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The Ceredo Advance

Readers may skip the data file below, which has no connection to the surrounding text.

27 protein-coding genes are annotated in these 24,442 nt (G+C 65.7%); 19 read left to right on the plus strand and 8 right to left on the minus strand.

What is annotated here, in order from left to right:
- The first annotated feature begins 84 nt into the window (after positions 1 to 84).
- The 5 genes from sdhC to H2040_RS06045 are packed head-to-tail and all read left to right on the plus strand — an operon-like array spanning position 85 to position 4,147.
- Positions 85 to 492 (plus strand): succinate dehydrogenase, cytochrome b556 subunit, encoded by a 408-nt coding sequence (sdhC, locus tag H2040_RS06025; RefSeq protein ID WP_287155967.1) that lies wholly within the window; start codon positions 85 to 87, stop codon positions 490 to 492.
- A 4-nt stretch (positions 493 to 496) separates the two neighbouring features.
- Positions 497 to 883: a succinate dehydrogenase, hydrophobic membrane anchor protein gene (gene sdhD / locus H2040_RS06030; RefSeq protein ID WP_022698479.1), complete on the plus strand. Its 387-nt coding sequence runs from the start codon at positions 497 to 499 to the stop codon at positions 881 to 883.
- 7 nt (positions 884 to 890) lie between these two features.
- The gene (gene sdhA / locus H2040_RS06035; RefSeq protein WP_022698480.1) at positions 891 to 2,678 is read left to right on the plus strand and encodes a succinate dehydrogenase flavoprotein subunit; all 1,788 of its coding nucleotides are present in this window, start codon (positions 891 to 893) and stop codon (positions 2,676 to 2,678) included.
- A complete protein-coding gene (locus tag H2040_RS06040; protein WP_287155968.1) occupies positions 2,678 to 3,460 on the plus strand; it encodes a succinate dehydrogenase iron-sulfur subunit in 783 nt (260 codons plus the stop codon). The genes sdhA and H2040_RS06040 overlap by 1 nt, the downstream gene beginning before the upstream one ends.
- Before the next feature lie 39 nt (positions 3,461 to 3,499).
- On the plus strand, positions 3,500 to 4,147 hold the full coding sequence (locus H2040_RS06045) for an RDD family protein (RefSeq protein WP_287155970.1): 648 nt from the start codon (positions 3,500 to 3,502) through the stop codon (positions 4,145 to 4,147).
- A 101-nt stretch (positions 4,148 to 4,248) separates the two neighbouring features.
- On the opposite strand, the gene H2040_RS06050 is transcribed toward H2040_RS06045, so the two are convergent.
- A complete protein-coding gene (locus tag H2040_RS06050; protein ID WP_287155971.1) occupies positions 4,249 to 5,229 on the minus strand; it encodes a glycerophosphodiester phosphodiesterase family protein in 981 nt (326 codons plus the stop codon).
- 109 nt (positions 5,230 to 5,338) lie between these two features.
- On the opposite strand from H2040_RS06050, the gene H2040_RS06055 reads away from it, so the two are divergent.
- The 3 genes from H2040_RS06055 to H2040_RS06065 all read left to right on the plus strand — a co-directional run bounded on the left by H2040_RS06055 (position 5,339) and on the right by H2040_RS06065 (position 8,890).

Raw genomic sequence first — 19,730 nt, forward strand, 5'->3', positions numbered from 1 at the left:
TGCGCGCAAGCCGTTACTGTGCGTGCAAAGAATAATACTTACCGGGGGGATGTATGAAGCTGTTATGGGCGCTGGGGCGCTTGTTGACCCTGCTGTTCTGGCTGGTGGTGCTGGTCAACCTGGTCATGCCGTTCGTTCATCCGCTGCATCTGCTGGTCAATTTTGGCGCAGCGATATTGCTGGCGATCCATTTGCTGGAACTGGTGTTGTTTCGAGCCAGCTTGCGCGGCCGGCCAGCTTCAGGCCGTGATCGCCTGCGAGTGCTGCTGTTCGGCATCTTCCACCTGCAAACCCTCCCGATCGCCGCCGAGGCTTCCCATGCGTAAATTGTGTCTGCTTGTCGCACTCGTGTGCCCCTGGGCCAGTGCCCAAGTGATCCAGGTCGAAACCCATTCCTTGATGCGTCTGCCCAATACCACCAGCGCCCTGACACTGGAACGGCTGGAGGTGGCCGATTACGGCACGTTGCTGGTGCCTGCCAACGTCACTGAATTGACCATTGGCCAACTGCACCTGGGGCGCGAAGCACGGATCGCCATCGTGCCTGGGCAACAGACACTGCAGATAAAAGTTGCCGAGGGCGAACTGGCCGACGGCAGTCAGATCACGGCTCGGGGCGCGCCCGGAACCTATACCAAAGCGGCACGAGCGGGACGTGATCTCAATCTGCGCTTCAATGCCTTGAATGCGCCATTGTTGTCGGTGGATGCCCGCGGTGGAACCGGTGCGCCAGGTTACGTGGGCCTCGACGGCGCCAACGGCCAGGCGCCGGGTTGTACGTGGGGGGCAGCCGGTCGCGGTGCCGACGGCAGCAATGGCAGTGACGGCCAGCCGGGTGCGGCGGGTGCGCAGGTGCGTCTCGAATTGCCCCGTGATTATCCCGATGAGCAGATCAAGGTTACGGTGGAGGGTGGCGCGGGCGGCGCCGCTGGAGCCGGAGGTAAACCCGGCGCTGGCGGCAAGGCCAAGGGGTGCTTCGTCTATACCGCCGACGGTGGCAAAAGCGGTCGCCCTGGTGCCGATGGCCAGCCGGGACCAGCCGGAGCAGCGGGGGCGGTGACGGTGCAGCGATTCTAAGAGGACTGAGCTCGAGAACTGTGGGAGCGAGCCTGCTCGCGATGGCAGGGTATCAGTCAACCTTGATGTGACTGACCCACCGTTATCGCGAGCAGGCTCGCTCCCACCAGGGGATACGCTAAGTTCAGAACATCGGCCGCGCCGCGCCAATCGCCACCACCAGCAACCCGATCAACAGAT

^ B«pnbllcan Newspaper that j kM a lance circulation in the Big Sandy and Twelve Pole Valleyr. j An excellent advertising- medi* i am Published livery Wednesday• TKRMS OF SUBSCRIPTION. One copy, one year, - . 91.00 One copy, six months, - ,50 One copy, three mouths, - .30 Job printing of all kinds neatly i and promptly executed on rea sonable terns Notice to Subscriber*. Our subscribers will plcaso bear In ■aicd the ruling of the Postmaster Gen- 1 eral that if they become in arrears more than twelve months we will be required to pay poetige at the rate ot oue cent for. every four ounces, making one cent post age on each paper sent you If we are compelled to pay this postage we expect to charge it to the subscriber; therefore, j see that you do not become in arrears LOOK AT THE DATE AFTER YOUR NAME ON YOUR PAPER. Wayne Courts. Tsrsis of Circol l Coart: Second Monday I« February, May, August and November. Terms of County Court: First Monday ia Jam oory, April aad July, and Third Monday in No vember. promptly obtained In tul countries OR NO FII. TRADE-MARKS ind Copyrights rr«r1*tAn>d. 1 °r Photo, for mil m. ---iw rn»« “ORT on patentability. Kit^nt practice ex clusively. BANK KirtftENCC S. Ben<11 emits in Maripa for Inmtaabls book JJ, MO* TO OBTAIN arnt SILL PATENTS, Which ones will pay. How to |ft a partner, patent law and other valuable information. D. SWIFT & CO. PATENT LAWYERS, 303 Seventh St., Washington, D. C. Dr. Ditson P. Garter DENTIST 8d Ave., Cor. 10th St., Odd Fellow Building, Huntington, W. Va. HE ETERI Hi! SUES SEE IIS MOIST FAMOUS SINCE 1881 B R U Ml B ERG’S 1 RONTON, OHIO. CLOTHING, HATS, FURNISHINGS KENOVA TRANSFER CO. KENOVA, WEST VIRGINIA. I.T.J’L ■■ WHOLESALE DEALER6 IN ■ Atlas Portland Cement, Big B Marion Lime, Gypsum Wall Plast t©T, Hydrated Lime, Red Cedar Shinglpp, Lath. Tar Paper, Rubber and Paroid Roofing, Roof Paint, Chimney Brick, Kire Brick, FiroClay, Fine Tile, Sewer Pipe, Glass, Nails, Barbed Wire, Hav. Feed, Flour, Meal, Potatoes, Grass Seeds, Fertihaers and Coal. —————— LOW PRIOES AND QUICK DELIVERIES ———, Operating Wharf- and River and Rail Transfer. Ratos and Time Tables furnished for Cincinnati and Pittsburg Packets. Correspondence solicited. Send for Price List. WRIGHT BROS. CO. > Everything to Eat and | Wear. f Large Stock of Furniture i and Hardware. ) | Prices Always Reasonable j Cererio, West Virginia. You Don't Need a Town Crier to emphasize the merits of your business or an nounce your special sales. A straight story told in a straight way to the readers of this paper will quickly reach the ears of the thoughtful, intelligent buying public, the people who have the money in their pockets, and the people who listen to reason and not noise. Our hooks, will show you a list of (he kind of people you appeal to. (*I1 and see_ them at this office. TT1AT TA£K$ r BACK THERE’S a lot of money here and in this vicinity. Possessors of thatmone>^ read this paper; they swear by it. They want to be shown. If your goods are right, they want to buy. This paper talks to that money at regular intervals. It’s money that talks back and talks back strong. Get your share—do your talking through our ad* vertising columns. (Copjn«l»t, lAU. by W . K t CLSit at a table of 13 persons on Friday the 13th of the month. CLct a black cat cross your path. CL Break a mirror. CL^Valk under a ladder. CL And bad luck won’t touch your business if you advertise in this paper. CL Irade ads. know no super stition. CLM y°u have goods to sell, let the ad. do it. (Copyright. liHW. by \V. N. U.) FOUGHT BT WILSON exemption op labor unions AND FARMERS FROM TRUST LAWS PLANNED. IS AWKWARD FOR PRESIDENT if Paragraph la Inserted in Anti-Mo nopoly Measure Consistency Would Require That He Veto the Entire Legislation. By GEORGE CLINTON. Washington—It is possible that President Wilson may be obliged to use his personal influence to prevent his pertly In congress from inserting in tffle of th*j anti-trust bills a para graph whltfli may cause trouble. The president it is known is opposed to uny legislation which will exempt cer tain organizations from prosecution under the auti-trust lawa, but It is be lieved that the majority in congress is preparing to insert just such a provi sion into pending legislation and Mr. NV ilson. it Is said, wants to stop it. It is the intention of these Demo crats. who probably can dominate the house, to secure the insertion in one of the anti-trust laws of a provision which shall exempt from prosecution labor unions and farmers’ organiza tions. It is of course the Intention of the Democrats to make some excep tions. The organizations of the kind named of course can be prosecuted if they do certain things, but they first are not to be prosecuted for entering into any combination or agreement having in view an increase of wages, a shortening of hours, a bettering of !.he conditions of labor, or. and most >mportnnt, “for any i\ct done In fur therance thereof that is not in itself unlawful.” As for the farmers' or ganizations, it is intended to exempt them from prosecution when they co operate In an effort to obtain and ; maintain a fair and reasonable price for their products Fear It Will Be Abused. On the face of things this leglsta | tlon may look fair and square. Per haps It is, for many of the legislators | and thousands of their constituents I are coming to the belief that labor and the furmer should be put into classes ! by themselves and should b<- helped I by legislation which would be perhaps ! unconstitutional if enacted in favor of i any other classes, or divisions if you will, of tho citizenship of the United States. The objections which will be entered to the legislation rest upon what^ some men say ip the certainty that it will be abused and that if it be^bmes if part of the law of me land labor unions will be allowed to do what they will unchecked, and that the farmer will be allowed to raise prices to the sky provided he can do it through co-operation with his fei I lows. Last year the Democrats did what they could to exempt labor and the farmer from prosecution under the Sherman anti-trust law. In the sundry civil bill which was passed ,one year ago this month there was Inserted n provision forbidding thnt any of the money voted for the use of the attor ney general’s office In prosecuting the trusts should be used to prosecute la bor unions and farmers' organizations engaged In such lines of endeavor as those drawn above. Mr. Taft vetoed this blll*as one of the last acts of his administration. In March last the Democrats re passed the sundry civil bill in virtual ly the form in which it was sent to Mr Taft. President Wilson approved i the' measure, but attached to It a ' memorandum “condemning the prln ! ciple of special exemption of organ! ! zations of farmers or laboring men 1 from prosecution for maintaining j combinations in restraint of trade and i commerce." Would Tie McReynolds’ Hands. After President Wilson had signed the sundry civil bill, including the ex J ernptlon clauses Attorney General j Me Reynolds started a prosecution of I labor, unionists In West Virginia. He | was not allowed to use any of the sundry civil bill money In the ease. 1 but there were funds at his disposal which enabled him to i^cure Indict 1 merits, carry the matter Into court | and start the trials This was pointed | to by the administration as showing i that It had no intention of exempting : labor anions from the operation of the j Sherman antitrust law. If the Democrats, however, carry j out their present Intention and exempt , the unions and the farmers' organiza tions from prosecution by means of an | actual law of exemption, the hands of | the president and his attorney general will he tied As things are. the Inhi bition lies simply against the use of t certain money to pay for prosecutions of this kind The paragraph of ex emption In one of the anti-trust laws actually will prevent the bringing of any suits against labor unions and farmers’ organizations for acts which on the part of other combinations would be criminal. Some of the Democrats seem to think that if their party shall insist upon legislation of the kind outlined .Mr. Wilson will veto It. oven if in so doing he must veto all of the anti trust elgislatlon which goes with It. If the matter is put up to the presi dent ho will be troubled to sign the bill containing It and be consistent with his utterances of last March, when he virtually rebuked his party for doing what it did through the me dium of the sundry civil bill. Conversion Fight Due. Shortly congress and the ranks or the militant consei vattonlsta of the United States will be arrayed against each other on the subject of control of the water power In the navigable streams, la Uncle Sam to have control over water power leases, or is It to be vested hereafter in the legislatures of the individual states? The majority in congress be lieves in states rights. The conserve tionlsts say that if the matter be turned ever entirely to the states, mo nopoly will rejoice and the public will be robbed. In December there was a National Conservation congress held in Wash ington. It was supposed to be com l»osed of delegates devoted entirely to the plan to keep the command of wa ter power sites in the hands of Uncle Sam. However, there were a good many delegates present who it was charged were representatives of the water power people, and who were present for the sole purpose of trying to thwart conservation under federal authority. There was a hot controversy in the conservation congress, but finally a resolution introduced by Gifford Pin chot pledging the congress to the prin ciple that the people would draw a revenue from their heritages was put through by an almost unanimous vote. It was evident that those who were op posed to the plan did not care to put themselves on recori^ae voting against something which if put Into effect seemingly will give the entire peopl^p a return for the power site rights which the government may grant. Water Power Lease Bill. There is today before congress a bill w hicli Is intended to give to the indi vidual states the right to lease water power sites on navigable Btreame with in their borders. Uncle Sum is sup posed to have control of navigable streams and therefore the conserva tionists say that giving the states pow er to govern in the matter is inking away from the federal government a constitutional right and that the result will be, stuto legislatures being more ensily reached than a national leglsla tore, that monopoly will get hold of tlie water power sites and tin; people will get no return for that which is inherltently theirs Within six months the United States Supreme court hns handed down two decisions which prove as conclusively as Supreme court decisions can that the United States has complete con ; trol of the power in navigable streams and that it can exact payment for Its use. One case came out of Mlchlgun and the other out of Utah. Recently intimations have been printed that the president of the Unit ed States is in entire sympathy with the Democrats in congress who want to give water power to corporations without payment to the whole people for its use. The president is a states rights man, but It is not believed he has expressed himself as in fuvor of such a plun. The IMnchot men say the report almost unquestionably is being spread in order to make the peo pie of the country believe that a man in whom they have confidence thinks the scheme as outlined by the majority in congress is righteous. Conservationists on Guard. The conservationists in Washington are wjikerul to the situation. They know everything that is going on and it is known that If congress attempts to do what a subcommittee apparently intends that it shall do. there will bn another fight in the center of a field with as much interented onlookers as there were when Mr. Ptnchot and his followers attacked Mr. fiallfnger and his followers. The Democrats say that they are progressive and are conservationists. The followers of the school of Gifford IMnchot deny that the Democrats are telling the truth. The conservationists say th.it to put Mie water site matter In the hands <^f the states is to throw away money and to make monopoly ( certain, if water power legislation in the form in which the majority In con gross seem to want to enact It is put through and signed by the president, it is declared by the conservationists that one pledge in the Democratic plat form will have been shattered, that monopoly will rejoice and that the peo pie of tin Unite)] States will have their pockets picked. On the other band the Democrats say that the states can be depended upon to safeguard their own rights' and that there is no reason why the federal government should enter into the confines of any one state to regu late the affairs of its people In the wa ter power matter Maintaining Modern Hotel. About 21 000 persona enter one big New York hotel every day. This fig tire la baaed on an aetnal count mado three, years ago, when 19,004 person* entered in nineteen hours from 6:00 a. m, to 1:00 a. in. Kmployea were not Included; they are 1,600 at ordi nary limes. Thref- thousand persons lunch there every day and five thou sand dine. To entertain these multi tudes military precision and discipline must bi maintained in all departments. Drowning the Noise. Caller—Who is that singing? Hostess That's our new maid. She always sings at her work. Caller—What a happy disposition! Mercy, how loud she sings! Hostess Yes. When she sings loud she’s breaking something. Where Father Got His Manners. ' At your age." said young Robert’^, father. ”1 was compelier to wait and eat at the second fable when we had company.” 'Mother,” the child re marked. "you have often wondered where dad got his manners Now wo know. ’ Clear View From Mountain. From the top of the Malvern hllla in England, on a clear day, the tourist may look into 16 counting. ANOTHER CHANCE. He—I suppose hereafter wv will meet an strangers? Bhe—Yes. Won't that be nice. I’ll flirt with you then. His Object All 8ublime. Mark wall the critic In hie ratio; Give heed to his angry frown. II*'* trying to elevate the stage By calling the nctom down. Explained. A Belfast tradesman stepped Into a barber's shop the other day, and while he was being shaved the barber was wondering If this was n now cus tomer. “Have you ever been here for a shave before?" asked the barber. "Yes, once,” was tho reply. "But 1 do not remember your face, sir." "Well, I daresay you don't," said tho customer. "Ye see, It's n healed up noo."—Tho Shamrock. Waste of Time. "Are you still taking a cold plunge every morning?" “No, I quit doing that to save time.” "Why, n cold plunge doesn't take more than a minute or two." "I know, but I used to spend three quarters of un hour curled up In bed hesitating." POOR HUBBY. Hubby—I cun't eat those biscuits. They are like rocke. Wifey—Didn’t I graduate from cook tng school Just before you married me? Hubby—Yes. I should have watted until you forgot what you learned there. All Disown Him. The candidate noon takes tils ru« And promptly comes across. The fashion nowadays is to Repudiate the boss. Proper Courtesy. "I don’t think your father feels very kindly toward me,” said Mr. Htaylate. "You misjudge him. The morning after you called on me ho seemed quite worried for fear I had not treated you with proper courtesy.” "Indeed! What did he say?” "He asked me how I could be so rude as to let you go away without your breakfast.” Promised a Reward. "So your constituents objected to your absence from Washington?” ''Yea,” explained the representative. "Didn’t you tell them that your vote was paired?” "Yes; and they said that they would , ■«*» to It that It was pared still more I when I came up for re-election.” Fortunate. "How fortunate!” "What’s the matter now?” "The Browneons are here.” "Well, what of It?” *'*They live out our way and own a car and undoubtedly they’ll ask ua to ride home with them.” Well? Gu»—The Idea of hla saying I had more money than bralna! Quite ridic ulous ! l Jack—That’s so. Gus—Of course. Why, I haven’t got a cent Jack—Well? * Not Worth While. "This play teaches a lessen. Let’s go In and see It" "No. I can save money and get more reliable Information by staying at home and reading a medical book." MIGHT HAVE HELPED. Speaking in a Washington club th« other night of overcoming difficulties, Congressman John M. Nelson of Wis consin told of tho happy thought ot little Gladys. Soiuo time ago. according to th« congressman, little Gladys sat watch ing her mother Ironing some white frocka. The day was very warm and mother was rather weary. "Mninmu," finally asked the young* ster, "Ibii't It awfully hard to Iron?" “Yes. dear,” answered the tired pa* rent, with a gentle sigh, "sometimes it Is very hard." For a moment the little girl was very thoughtful, and then came a ray of sunshiue that rippled over her pretty features. “Oh, mamma." she enthusiastically exclaimed, "wouldn’t It have been fine if you had married a Chinese?”—Phil* adelphla Evening Telegraph. 8oda Water. 1.title drops of water, Carbonated flam. Help the thrifty druggist to l>o a lot of bis. Never Can Tell. GOOD 8CHEME. lie—What do you way to an elope ment Home day next week? She—Goody! What day? I want to tell pu and ma. Must Be 8lmple. In a registration booth In San Fran clseo an old negro woman had Just OnlBhed registering for the first time. "Ah you Hhorc," Bhe asked the clerk, "dat Ise done all 1 has to do?” “Quite sure.” replied the clerk, “you see, It’s very simple.” "I’d ought to knowed It.” Butd the old woman. "If those fool mep folks been doing It all dese years, I might a knowed it was a powerful simple process."—Life. Of the Nobility. “I understand your daughter Is go ing to marry a title.” “Yes,” replied Mr. Cumrox. “You seem rather gloomy about It.” “Well, every Joy has Its shadow of sorrow. I have a favorite horse named F'rlnce and a favorite dog named Duke. I don’t know which I’ll have to get rid of to avoid confusion in the family.” A Versatile Utensil. "So my former henchman refuses io obey me!” exclaimed the boss, “llrlng me my truBty whitewash brush!” “Surely you are not going to give him the benefit of It!” “No. I’ll let the whitewash splash my way while I use the reverse end as a club.” Don't Hear of the Others. Dick Say, old man, 1 can get Brown’s car. What do you say to a Joy ride? Tom—No, thank you. About all the Joy rides I’ve heard of have been fol lowed by a funeral. Had the Inside Tf’ack. "I Band you as many flower* a* Al gernon.” "Very likely." "And take you to as many place*." "You needn't remind me of It," sniffed the girl. "I know; but I am desperate. Why do you prefer him?” "Well, he lets my dog bite him. It is such a pleasure to Fido." Proper Regulation. Mr*. Smith (to chemist)—I wish to buy a thermometer to regulate the Jiost of the room. Chemist—What kind will you hare, madam ? Mr*. 8,—Oh, It does not matter, so you set It at 6f>, as the doctor said that would be the proper heat—National Monthly. Too Qood. "I thought you said BlfTel* could bo depended on to giro a good account of himself?" "I did." "He's nothing but a conceited brag gart.” “Well, doesn’t be give a good acoount of himself?" "What have wo here?" "Mob chasing a murderer." "Ah. yea. To hang him, or to crown him with laurels which ho is too mod* ast to accept?"